knowledge

Know the Customer’s Value Proposition - 2/12/19


I’ve written about how it’s important to build up your co-workers when talking to customers. When the nurse is getting ready to send the patient down to radiology, she lets the patient know what great work and great care that the radiology tech provides. When the teller contacts a Read more

Paint a Picture, Take a Picture - 2/5/19


Many of us are visual learners. In order for us to understand the concept, we need to be able to see the concept illustrated. And by seeing the concept illustrated, I’m not just talking about taking something that somebody says and merely typing it into an email. I don’t Read more

Recipe for Reputation Rehab - 1/29/19


As another corporation is trying to recover from self-inflicted reputation wounds, it is seeking to get back in the good graces of consumers. It’s laying out a 6-point plan to improve its performance, but – in the end – publicizing this plan is also about rehabilitating its reputation. Read more

Don’t Dwell on the Customer Crazies - 1/22/19


Whether or not you’re a fan of Duke University basketball, you may have heard of the “Cameron Crazies.” This is a nickname for Duke fans that attend home games in Duke’s Cameron Indoor Stadium. One of my friends was one of those Cameron Crazies. He was Read more

Retain through Responsiveness - 1/15/19


In a recent Bloomberg article about online retailers, there’s a story about a women’s cosmetics customer who used an online app to order some items. She waited weeks for the delivery after it was shipped to the wrong address, and she had great difficulty in getting the issue resolved. Read more

Bring Something Extra to the Table - 1/8/19


As somebody who has customer service as a part of their role and responsibilities, you are often talking to customers who could access the answers to their questions or the solutions to their problems via a website or some social media resource. But instead of going to those communication Read more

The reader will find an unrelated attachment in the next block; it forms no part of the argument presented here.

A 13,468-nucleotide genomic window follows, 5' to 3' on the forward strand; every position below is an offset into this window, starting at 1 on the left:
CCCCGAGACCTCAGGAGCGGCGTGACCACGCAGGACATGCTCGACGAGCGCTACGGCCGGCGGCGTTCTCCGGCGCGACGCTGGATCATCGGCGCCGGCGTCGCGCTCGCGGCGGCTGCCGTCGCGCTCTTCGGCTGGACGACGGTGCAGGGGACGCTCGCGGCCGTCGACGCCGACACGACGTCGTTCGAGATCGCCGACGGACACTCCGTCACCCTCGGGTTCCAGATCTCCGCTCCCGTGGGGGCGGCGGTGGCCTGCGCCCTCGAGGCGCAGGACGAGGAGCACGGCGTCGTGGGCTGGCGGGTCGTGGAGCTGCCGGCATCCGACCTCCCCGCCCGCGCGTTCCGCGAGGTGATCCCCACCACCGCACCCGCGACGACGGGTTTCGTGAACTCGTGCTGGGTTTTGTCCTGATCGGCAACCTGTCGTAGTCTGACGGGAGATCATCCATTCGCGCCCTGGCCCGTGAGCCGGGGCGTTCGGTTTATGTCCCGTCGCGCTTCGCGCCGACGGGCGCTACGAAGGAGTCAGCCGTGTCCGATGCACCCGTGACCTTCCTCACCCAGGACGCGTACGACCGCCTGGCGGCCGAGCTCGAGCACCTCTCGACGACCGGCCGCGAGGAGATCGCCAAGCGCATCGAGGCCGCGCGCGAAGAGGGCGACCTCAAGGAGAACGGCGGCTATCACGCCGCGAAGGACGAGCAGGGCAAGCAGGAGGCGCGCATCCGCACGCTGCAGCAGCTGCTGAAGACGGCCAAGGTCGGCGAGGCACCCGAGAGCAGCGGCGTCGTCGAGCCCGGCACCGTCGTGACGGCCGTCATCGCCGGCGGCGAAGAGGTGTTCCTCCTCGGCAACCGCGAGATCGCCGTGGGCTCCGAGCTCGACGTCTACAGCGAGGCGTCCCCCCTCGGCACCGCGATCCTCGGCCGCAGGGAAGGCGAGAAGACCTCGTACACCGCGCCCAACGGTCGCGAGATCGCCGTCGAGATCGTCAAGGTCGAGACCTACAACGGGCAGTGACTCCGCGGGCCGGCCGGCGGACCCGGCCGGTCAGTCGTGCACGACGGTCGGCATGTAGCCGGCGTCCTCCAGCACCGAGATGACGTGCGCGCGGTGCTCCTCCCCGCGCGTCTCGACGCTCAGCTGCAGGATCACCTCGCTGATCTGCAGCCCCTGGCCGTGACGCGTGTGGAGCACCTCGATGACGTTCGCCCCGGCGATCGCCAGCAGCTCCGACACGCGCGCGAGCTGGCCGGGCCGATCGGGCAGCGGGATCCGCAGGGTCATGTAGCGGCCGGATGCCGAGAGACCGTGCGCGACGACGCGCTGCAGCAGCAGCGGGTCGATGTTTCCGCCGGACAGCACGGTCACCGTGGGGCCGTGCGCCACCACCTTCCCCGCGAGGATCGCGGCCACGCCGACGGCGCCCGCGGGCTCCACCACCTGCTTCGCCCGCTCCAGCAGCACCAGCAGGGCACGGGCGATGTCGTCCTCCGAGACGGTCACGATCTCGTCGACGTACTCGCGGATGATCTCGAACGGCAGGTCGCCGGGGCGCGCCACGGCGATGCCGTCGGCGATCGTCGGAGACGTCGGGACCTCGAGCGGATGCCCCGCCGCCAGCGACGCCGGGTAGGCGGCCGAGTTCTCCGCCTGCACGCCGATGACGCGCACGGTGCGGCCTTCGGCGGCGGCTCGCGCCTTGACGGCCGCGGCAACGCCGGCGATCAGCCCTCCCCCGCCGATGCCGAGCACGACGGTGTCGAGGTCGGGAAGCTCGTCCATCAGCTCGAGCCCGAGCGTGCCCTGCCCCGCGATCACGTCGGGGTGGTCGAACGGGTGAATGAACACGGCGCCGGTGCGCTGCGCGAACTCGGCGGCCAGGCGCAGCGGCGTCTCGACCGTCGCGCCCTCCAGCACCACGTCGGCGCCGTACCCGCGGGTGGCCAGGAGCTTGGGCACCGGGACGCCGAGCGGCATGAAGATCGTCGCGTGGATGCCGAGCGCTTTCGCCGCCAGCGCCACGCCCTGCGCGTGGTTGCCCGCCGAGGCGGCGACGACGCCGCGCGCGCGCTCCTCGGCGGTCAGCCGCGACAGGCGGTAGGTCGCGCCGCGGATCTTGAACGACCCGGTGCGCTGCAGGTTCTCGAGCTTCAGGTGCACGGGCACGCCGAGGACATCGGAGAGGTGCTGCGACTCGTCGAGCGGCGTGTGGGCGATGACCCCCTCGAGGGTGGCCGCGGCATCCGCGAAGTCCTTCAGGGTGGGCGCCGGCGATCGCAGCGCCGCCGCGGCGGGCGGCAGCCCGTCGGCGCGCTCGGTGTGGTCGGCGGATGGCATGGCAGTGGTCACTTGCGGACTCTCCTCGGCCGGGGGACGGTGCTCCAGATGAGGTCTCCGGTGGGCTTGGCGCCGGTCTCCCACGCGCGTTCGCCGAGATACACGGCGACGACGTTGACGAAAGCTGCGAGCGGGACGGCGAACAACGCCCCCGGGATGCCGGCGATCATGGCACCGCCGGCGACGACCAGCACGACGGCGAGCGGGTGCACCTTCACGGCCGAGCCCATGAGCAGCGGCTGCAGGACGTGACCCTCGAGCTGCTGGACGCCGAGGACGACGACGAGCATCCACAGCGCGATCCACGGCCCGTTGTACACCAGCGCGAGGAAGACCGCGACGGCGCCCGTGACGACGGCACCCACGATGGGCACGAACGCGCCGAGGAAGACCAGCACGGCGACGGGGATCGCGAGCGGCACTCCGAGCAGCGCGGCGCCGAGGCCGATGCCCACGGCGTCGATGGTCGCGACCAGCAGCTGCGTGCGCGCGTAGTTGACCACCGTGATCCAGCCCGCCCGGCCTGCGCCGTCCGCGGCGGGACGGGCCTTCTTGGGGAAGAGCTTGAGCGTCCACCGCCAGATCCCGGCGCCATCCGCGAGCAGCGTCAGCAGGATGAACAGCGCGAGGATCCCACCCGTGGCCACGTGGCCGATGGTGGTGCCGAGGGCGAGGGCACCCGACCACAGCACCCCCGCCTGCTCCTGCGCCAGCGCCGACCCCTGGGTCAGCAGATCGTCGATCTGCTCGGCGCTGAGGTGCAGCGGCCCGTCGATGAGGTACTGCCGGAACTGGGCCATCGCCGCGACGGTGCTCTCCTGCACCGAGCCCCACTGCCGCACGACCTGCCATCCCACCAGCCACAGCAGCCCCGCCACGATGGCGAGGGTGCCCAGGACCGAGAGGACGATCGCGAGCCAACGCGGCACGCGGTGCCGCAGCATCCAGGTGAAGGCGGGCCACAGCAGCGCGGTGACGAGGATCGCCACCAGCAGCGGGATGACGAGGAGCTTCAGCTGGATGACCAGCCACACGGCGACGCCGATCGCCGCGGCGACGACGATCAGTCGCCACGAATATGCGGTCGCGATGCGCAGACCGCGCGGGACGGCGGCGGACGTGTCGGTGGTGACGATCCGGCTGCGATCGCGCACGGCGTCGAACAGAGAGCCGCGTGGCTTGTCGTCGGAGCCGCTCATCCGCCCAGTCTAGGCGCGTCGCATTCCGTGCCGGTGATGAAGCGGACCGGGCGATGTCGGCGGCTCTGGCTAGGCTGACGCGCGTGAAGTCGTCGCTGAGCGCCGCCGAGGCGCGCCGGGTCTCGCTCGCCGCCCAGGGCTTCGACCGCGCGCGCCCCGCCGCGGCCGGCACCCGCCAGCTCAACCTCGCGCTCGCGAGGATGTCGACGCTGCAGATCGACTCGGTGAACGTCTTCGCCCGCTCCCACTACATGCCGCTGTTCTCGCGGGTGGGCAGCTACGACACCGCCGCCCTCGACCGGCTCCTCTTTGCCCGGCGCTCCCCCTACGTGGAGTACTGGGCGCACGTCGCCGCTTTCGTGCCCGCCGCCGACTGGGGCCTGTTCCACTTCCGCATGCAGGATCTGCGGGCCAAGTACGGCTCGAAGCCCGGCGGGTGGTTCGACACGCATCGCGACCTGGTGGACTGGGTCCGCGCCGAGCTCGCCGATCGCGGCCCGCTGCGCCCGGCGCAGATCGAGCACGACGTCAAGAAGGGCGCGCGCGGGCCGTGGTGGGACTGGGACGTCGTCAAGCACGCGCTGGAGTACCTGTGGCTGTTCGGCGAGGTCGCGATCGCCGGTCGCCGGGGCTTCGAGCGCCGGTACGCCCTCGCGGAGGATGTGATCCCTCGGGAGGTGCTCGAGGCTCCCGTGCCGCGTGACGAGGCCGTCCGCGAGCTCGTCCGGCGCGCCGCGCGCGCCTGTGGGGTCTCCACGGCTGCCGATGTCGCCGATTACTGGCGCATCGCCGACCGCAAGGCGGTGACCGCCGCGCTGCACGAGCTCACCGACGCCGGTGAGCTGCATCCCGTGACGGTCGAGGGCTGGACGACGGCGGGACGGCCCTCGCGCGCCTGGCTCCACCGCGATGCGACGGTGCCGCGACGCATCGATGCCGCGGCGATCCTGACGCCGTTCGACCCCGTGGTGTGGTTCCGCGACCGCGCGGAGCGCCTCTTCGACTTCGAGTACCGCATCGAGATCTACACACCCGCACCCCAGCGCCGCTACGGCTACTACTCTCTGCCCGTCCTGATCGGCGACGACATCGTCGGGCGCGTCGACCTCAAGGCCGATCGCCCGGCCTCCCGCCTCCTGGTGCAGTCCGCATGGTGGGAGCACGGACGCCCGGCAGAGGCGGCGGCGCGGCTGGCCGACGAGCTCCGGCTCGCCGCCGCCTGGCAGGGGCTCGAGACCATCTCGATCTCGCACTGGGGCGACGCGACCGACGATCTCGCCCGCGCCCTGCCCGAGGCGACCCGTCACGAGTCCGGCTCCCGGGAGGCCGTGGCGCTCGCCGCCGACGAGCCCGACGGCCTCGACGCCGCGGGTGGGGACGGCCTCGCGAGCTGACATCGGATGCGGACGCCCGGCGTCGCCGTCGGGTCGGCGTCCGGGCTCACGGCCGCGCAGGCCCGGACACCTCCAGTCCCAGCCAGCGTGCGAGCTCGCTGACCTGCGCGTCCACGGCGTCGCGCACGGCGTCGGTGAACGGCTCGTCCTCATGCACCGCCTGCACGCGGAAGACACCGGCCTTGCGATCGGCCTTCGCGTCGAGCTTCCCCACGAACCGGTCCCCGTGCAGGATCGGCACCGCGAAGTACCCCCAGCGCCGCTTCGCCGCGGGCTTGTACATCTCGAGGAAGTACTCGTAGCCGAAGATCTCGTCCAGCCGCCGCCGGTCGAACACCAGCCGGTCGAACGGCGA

How to Have a Truly HAPPY New Year - 1/1/19


Don’t worry. After today, I will get away from my holiday-themed tips, but for now, let me ask you a question. What would be a good way to have a truly HAPPY New Year? Is it lowering expectations so that everything exceeds your expectations? Is Read more

2018 Holiday Poem - 12/25/18


Annually I write a note at this time of year, And the goal not once but every time is to bring you some cheer. I try to encourage, And I work to state the truth Because as we continue to grow more “wise,” We can’t lose sight of the joys of youth. So this year Read more

Be SomeBODY to Your Customer - 12/18/18


Jenny lives on a farm, and she's often running errands to get things for the animals or the family. She goes to one particular store to get her hay, and she always chit-chats with the person at the register. Marie is always friendly and cordial, and Jenny always buys Read more

A Representative Success! - 12/11/18


I was in a meeting recently with a client, and it was interesting to chat with one of their best customer service representatives. This is an employee who works with the same business clients every month, and when she described what she does, best practices started flowing. She knows her Read more

Narrate the Great Customer Experience – 12/8/15 TOW

Posted on in Customer Service Tip of the Week Please leave a comment


With several clients recently, we’ve led visioning workshops to define the great customer experience as well as their desired culture – so these are topics top-of-mind in many industries. The problem for many staff is that they either already think they deliver a great experience, or different people define the great customer experience differently. So even if there is a vision created, how is that vision clearly articulated to staff?

Occasionally part of the communication plan for a new customer experience vision involves developing a narrative. Consider having a customer experience vision such as “We strive to be the premier grocery store in the community, where the best items and greatest attitudes in our region are seen by the quality of our produce and the smile on our employees’ faces!”

Okay – so the grocery store wants good produce and employees to smile. So what, right?

Let’s now paint the picture with a narrative of the vision that conveys what the customer may experience at checkout (read this as if you’re a customer):

It was the usual superb Grocers Unlimited experience. After hitting just those aisles where I knew they had the product I needed, I went to the register to check out. There was only one person ahead of me, and the cashier welcomed me to her area. She looked as though she had been having a great day, joking with the customer ahead of me about the local sports teams.

When it arrived for my turn to check out, bonus card in hand, the clerk again said hello and asked if she could scan my bonus card. She asked if I’d like her to hold onto my coupons until she was done.